Join Early Retirement Today
Reply
 
Thread Tools Search this Thread Display Modes
Old 11-09-2008, 05:28 PM   #41
Thinks s/he gets paid by the post
Bikerdude's Avatar
 
Join Date: Jul 2006
Posts: 1,901
Quote:
Originally Posted by . . . Yrs to Go View Post
Pretty sure if you are in a tax bracket lower than 25% your qualified dividends are taxed at 5%.

Dividends - Tax Glossary

OK. At least the guy gets a little break on taxes now that his portfolio is only worth $420,000 YTD. I doubt most retiree's would be 100% equities in any case.
__________________

__________________
“I guess I should warn you, if I turn out to be particularly clear, you've probably misunderstood what I've said” Alan Greenspan
Bikerdude is offline   Reply With Quote
Join the #1 Early Retirement and Financial Independence Forum Today - It's Totally Free!

Are you planning to be financially independent as early as possible so you can live life on your own terms? Discuss successful investing strategies, asset allocation models, tax strategies and other related topics in our online forum community. Our members range from young folks just starting their journey to financial independence, military retirees and even multimillionaires. No matter where you fit in you'll find that Early-Retirement.org is a great community to join. Best of all it's totally FREE!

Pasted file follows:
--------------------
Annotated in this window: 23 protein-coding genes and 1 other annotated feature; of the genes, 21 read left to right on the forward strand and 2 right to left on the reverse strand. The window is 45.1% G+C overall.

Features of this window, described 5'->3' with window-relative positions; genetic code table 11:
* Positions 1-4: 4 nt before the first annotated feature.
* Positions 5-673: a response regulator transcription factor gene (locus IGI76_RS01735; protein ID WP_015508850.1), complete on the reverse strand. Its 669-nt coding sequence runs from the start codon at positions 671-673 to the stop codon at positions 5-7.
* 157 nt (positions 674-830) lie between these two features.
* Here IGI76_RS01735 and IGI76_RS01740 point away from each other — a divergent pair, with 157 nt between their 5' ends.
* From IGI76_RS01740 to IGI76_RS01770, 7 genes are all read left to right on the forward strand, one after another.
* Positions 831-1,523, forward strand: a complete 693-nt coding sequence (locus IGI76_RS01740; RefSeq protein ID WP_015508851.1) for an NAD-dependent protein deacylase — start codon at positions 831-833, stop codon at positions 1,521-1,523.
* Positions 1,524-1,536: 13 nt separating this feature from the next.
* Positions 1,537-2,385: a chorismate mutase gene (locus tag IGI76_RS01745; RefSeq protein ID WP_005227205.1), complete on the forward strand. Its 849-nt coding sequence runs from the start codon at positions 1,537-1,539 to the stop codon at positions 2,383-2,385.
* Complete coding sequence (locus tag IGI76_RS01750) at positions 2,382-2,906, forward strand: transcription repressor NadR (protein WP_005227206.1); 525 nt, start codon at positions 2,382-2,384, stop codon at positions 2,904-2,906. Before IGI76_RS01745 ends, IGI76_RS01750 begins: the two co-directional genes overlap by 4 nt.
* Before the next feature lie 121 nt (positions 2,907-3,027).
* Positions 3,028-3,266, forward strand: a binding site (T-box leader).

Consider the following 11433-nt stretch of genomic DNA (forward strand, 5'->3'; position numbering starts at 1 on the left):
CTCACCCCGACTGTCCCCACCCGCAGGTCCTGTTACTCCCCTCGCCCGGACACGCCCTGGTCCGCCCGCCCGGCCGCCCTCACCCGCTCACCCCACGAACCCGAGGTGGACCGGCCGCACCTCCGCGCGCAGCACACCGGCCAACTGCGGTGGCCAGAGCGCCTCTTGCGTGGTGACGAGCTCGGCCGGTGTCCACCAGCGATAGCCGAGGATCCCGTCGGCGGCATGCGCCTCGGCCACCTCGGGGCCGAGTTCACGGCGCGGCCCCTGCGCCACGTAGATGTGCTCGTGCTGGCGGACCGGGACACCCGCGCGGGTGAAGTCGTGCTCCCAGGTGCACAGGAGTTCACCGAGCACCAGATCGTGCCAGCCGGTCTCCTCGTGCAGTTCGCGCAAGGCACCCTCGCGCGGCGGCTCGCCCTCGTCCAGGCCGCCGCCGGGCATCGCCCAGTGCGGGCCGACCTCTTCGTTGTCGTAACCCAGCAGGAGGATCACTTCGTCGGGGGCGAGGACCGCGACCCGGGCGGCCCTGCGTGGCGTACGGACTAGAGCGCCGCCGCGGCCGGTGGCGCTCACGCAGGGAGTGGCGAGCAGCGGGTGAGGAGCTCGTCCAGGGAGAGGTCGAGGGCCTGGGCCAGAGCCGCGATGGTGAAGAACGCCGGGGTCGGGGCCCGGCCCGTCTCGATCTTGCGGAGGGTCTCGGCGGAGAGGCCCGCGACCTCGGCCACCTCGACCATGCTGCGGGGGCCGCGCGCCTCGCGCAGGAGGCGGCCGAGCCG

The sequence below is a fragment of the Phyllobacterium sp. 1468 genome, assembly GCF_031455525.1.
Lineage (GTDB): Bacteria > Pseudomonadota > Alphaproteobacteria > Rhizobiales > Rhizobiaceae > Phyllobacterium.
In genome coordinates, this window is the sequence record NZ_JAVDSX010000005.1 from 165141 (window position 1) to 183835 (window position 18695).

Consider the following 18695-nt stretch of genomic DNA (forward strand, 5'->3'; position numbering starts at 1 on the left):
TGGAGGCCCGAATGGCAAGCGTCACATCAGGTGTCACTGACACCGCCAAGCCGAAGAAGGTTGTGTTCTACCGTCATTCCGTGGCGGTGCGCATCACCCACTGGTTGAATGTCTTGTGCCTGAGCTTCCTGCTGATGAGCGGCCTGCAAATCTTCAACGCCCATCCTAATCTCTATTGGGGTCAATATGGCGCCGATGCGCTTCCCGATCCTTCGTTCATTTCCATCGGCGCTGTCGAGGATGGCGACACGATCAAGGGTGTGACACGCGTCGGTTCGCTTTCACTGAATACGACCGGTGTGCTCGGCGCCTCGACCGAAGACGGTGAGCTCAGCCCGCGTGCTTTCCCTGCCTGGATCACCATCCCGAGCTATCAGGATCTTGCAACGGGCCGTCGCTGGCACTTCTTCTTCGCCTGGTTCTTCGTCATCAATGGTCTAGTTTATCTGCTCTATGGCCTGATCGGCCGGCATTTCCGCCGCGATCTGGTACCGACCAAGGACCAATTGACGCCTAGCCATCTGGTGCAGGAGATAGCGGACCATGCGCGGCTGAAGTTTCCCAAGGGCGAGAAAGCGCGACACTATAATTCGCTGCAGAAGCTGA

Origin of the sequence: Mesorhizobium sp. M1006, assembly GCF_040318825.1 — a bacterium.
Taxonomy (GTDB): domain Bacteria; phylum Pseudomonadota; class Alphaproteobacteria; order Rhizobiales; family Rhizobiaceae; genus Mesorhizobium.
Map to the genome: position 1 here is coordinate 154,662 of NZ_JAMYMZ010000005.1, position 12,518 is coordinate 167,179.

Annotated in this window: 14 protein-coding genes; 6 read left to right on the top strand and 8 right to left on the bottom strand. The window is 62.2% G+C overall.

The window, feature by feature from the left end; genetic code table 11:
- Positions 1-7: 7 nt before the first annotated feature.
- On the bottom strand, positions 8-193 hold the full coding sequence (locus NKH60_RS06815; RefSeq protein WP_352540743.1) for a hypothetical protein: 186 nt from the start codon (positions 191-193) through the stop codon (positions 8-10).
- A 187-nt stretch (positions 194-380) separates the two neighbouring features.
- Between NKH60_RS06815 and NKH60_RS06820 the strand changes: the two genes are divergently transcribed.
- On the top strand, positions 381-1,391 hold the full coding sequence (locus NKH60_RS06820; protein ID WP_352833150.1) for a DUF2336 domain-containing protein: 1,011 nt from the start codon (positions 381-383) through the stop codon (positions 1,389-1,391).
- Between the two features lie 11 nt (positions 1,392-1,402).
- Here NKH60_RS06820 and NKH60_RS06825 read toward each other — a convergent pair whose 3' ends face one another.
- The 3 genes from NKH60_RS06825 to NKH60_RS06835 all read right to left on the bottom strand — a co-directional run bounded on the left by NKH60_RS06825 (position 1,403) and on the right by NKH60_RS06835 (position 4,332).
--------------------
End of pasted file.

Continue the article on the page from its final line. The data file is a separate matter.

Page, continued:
You are currently viewing our boards as a guest so you have limited access to our community. Please take the time to register and you will gain a lot of great new features including; the ability to participate in discussions, network with our members, see fewer ads, upload photographs, create a retirement blog, send private messages and so much, much more!

Old 11-09-2008, 05:43 PM   #42
Thinks s/he gets paid by the post
FIRE'd@51's Avatar
 
Join Date: Aug 2006
Posts: 2,315
Quote:
Originally Posted by . . . Yrs to Go View Post
Pretty sure if you are in a tax bracket lower than 25% your qualified dividends are taxed at 5%.
Actually, starting in 2008, they are taxed at 0% - see Dex's post #24.
__________________

__________________
FIRE'd@51 is offline   Reply With Quote
Old 11-10-2008, 09:24 AM   #43
Give me a museum and I'll fill it. (Picasso)
Give me a forum ...